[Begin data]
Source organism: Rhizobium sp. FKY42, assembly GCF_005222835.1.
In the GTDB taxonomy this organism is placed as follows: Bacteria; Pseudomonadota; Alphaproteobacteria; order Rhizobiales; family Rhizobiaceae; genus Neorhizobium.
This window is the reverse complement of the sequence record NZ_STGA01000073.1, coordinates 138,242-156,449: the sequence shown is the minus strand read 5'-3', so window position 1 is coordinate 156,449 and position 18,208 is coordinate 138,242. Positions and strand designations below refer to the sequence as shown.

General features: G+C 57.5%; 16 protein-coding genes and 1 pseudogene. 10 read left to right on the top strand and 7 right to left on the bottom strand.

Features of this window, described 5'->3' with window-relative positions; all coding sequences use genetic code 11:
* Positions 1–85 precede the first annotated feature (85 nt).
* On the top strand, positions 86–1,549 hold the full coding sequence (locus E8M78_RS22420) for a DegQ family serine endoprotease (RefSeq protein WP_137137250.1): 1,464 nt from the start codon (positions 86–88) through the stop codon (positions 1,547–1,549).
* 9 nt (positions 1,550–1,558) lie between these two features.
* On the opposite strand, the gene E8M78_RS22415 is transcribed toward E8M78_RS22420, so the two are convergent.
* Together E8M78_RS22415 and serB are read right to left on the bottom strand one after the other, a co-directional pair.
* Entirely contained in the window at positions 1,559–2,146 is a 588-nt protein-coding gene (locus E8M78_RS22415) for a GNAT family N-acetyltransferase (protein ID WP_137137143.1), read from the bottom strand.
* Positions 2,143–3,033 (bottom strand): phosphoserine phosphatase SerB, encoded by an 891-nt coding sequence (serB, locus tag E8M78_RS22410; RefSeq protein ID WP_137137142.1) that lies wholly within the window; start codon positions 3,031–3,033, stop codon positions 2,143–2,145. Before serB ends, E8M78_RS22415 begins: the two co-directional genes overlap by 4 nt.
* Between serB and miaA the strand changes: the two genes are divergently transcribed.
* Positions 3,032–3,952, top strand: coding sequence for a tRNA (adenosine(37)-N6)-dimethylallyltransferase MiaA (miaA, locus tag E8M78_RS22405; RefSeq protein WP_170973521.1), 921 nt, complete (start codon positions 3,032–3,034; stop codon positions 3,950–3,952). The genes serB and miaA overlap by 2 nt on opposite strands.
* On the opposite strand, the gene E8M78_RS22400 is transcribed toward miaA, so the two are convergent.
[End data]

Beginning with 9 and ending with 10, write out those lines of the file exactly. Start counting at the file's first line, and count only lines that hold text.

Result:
* On the opposite strand, the gene E8M78_RS22415 is transcribed toward E8M78_RS22420, so the two are convergent.
* Together E8M78_RS22415 and serB are read right to left on the bottom strand one after the other, a co-directional pair.